Pastor riding from South Africa to Meru to push for action against climate change

Rider, Pastor Sammy Kiumbe. 

A pastor, riding a motorcycle, is on a journey from Johannesburg in South Africa to Meru County as he seeks to raise awareness about the negative effects of climate change on children.

Through his mission, Sammy Kiumbe also wants to push for inclusion in mitigation efforts against climate change. 

He said he wants to create awareness of the effects of climate change on the survival of children.

Kiumbe started his journey on Monday and will be covering 5,500km across several countries, through to Nairobi and arriving in Meru on October 6.

During the journey, he will be advocating for climate action for the sake of children’s education, health and other issues in their growth and development.

Kiumbe seeks to highlight the plight of children whose lives have been adversely affected by climate change, including their academics and health.

A seasoned biker, Kiumbe says he loves adventure riding. He said he has travelled through many towns and villages and has witnessed the adverse effects of climate change and how it has impacted communities.

"I am concerned that children, a vulnerable group in our communities, have borne the brunt of the harsh climate," Kiumbe said.

He added: “I ride first to connect with God and nature. Nature allows me to relax because it is a God-given gift to humanity. I have been concerned because when I am riding around, I notice that different regions that were greener are becoming drier and drier.”

Through the journey, Kiumbe hopes to inspire people to plant trees and participate in other climate change mitigation actions, for the sake of children.

“I chose to ride a bike in this campaign to catch the attention of people, create awareness and a call for action for everyone,” he said.

Raising awareness of the negative impact of climate change on children’s lives is an initiative of Ripples International, a Meru-based child rights and community development NGO.

The organisation runs a home for girls rescued from abuse. The initiative has sponsored the education of several children in Meru, Samburu, Tharaka Nithi, and Marsabit.

Ripples International’s directors, John Baidoo and Mercy Chidi-Baidoo, said climate change has become a major threat to children’s education, nutrition, and other areas of development, hence the need to draw the attention of people to the matter, which they are doing through Kiumbe’s awareness drive.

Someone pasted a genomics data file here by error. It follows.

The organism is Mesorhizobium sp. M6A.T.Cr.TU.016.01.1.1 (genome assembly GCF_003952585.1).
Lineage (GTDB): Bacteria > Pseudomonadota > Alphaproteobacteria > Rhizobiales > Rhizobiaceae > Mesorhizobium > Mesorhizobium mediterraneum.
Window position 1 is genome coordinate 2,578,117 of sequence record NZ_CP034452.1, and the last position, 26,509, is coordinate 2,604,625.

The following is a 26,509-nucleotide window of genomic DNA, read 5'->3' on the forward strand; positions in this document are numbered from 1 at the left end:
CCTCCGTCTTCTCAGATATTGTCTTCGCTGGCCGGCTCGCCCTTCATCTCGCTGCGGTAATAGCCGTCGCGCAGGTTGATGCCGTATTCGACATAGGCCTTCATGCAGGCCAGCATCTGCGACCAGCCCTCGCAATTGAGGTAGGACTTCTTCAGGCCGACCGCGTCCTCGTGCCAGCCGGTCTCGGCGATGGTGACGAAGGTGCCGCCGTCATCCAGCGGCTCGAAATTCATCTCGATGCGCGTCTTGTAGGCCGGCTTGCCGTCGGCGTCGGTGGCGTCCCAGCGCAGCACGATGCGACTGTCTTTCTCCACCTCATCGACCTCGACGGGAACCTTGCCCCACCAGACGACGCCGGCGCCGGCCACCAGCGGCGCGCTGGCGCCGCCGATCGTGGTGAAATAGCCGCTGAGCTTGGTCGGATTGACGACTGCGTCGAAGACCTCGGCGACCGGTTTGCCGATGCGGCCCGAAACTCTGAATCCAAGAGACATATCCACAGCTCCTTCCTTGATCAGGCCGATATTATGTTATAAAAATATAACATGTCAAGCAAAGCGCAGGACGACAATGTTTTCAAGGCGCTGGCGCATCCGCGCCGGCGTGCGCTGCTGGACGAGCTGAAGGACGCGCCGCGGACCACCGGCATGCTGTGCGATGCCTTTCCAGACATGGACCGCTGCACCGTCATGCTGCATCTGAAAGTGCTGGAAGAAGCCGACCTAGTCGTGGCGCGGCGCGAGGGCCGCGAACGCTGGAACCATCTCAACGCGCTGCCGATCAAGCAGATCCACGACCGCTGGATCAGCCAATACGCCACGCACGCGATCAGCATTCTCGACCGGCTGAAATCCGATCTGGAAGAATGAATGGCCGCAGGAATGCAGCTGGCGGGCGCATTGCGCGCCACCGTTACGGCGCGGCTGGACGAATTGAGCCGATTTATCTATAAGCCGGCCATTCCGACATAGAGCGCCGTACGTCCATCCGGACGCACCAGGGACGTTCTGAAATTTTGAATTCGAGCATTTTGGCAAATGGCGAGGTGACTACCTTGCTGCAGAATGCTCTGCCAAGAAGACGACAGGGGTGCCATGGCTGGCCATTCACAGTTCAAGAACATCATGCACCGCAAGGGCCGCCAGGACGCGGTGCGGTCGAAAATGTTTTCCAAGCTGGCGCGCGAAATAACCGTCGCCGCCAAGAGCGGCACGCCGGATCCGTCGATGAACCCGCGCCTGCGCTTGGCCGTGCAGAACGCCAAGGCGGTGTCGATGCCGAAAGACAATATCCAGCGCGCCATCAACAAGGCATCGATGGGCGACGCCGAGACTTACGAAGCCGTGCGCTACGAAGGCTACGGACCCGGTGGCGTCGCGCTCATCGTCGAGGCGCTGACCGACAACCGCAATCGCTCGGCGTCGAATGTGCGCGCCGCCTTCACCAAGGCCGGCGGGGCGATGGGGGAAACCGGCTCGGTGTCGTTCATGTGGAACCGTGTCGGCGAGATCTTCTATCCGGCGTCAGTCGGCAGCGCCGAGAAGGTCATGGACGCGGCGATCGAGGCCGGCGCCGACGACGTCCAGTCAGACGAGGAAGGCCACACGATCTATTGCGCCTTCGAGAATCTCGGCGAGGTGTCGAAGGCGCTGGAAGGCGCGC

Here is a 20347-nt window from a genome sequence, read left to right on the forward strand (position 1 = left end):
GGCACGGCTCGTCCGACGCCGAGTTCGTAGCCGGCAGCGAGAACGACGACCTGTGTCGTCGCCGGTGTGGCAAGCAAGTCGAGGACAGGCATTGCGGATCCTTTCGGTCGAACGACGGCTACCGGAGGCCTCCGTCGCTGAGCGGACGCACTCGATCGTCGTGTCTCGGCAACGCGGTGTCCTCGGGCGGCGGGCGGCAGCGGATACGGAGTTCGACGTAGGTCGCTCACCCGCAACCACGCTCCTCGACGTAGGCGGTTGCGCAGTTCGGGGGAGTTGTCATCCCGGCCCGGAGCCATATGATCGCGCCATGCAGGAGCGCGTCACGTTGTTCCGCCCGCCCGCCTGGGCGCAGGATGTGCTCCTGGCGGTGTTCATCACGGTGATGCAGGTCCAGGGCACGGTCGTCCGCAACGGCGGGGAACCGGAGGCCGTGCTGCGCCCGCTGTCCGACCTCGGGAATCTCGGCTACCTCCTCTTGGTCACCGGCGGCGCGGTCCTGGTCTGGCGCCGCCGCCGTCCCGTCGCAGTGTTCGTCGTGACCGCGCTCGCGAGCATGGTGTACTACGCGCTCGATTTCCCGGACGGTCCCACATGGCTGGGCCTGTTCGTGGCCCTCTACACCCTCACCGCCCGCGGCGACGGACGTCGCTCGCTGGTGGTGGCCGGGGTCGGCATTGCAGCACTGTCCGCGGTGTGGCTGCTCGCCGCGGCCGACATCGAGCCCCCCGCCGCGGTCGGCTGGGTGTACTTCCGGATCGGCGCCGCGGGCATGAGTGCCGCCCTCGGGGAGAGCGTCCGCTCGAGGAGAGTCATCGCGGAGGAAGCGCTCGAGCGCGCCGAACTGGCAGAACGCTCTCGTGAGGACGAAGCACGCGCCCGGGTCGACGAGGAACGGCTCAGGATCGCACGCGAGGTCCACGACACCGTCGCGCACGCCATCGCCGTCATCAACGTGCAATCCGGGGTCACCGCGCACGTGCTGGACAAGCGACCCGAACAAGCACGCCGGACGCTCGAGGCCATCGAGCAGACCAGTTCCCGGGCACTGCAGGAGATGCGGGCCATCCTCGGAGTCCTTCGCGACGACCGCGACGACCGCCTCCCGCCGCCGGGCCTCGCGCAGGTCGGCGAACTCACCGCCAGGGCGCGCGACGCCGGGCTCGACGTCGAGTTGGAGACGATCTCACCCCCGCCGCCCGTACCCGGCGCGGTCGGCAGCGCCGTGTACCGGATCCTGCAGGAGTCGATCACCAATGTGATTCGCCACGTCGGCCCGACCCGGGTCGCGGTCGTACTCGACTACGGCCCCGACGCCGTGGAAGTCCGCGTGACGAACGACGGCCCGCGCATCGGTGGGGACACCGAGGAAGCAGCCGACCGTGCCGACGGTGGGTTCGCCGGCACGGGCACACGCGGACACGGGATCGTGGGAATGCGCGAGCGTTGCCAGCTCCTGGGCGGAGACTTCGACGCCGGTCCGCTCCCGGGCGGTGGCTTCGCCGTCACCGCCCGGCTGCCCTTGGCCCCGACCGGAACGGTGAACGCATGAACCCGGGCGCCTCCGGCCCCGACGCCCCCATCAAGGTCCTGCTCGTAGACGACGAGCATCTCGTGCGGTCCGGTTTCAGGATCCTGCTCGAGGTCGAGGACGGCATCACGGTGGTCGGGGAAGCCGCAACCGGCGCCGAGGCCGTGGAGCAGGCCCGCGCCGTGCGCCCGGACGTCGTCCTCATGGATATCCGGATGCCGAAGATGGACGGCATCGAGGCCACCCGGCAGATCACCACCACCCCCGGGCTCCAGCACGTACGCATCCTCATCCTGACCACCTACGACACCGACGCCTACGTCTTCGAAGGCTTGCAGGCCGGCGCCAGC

“Every day he rides, we are planting trees, and doing community sensitization and training children. We are also pushing to have children brought to the table in the discussions around climate action because they are our future leaders. We need to hear their suggestions on how best we can go over this matter,” Ms Chidi-Baidoo.

"Protecting the environment is one of our core values. We all have a duty to advocate for climate action and ensure children are included in the conversation." 

“Climate is not just an environmental matter. It is a human rights issue. We have many children now who are not going to school because of the effects of climate change. We do school feeding programmes in many schools because of consistent drought that has ensured there is insufficient food. Meru is one of the leading counties when it comes to the number of children getting pregnant. Some of the girls, as they look for food, have ended up in prostitution...they have been taken advantage of and we can all see the results.”

Mr Baidoo said there was a need for action to mitigate climate change as it had negatively affected the growth and development of children.

“Women and children are badly affected because they are the ones who are forced to trek long distances to look for water. On their way, they meet many challenges. There is transactional sex and gender-based violence that affects women and girls. All we are saying is that a little action will go a long way to help the planet,” Baidoo said.

The journey is expected to take Kiumbe about ten days from South Africa to Meru. 

Ripples International has brought together 20 schools where each child is expected to participate in planting in support of Kilumbe's campaign. In the end, the drive expects to plant 20,000 trees.

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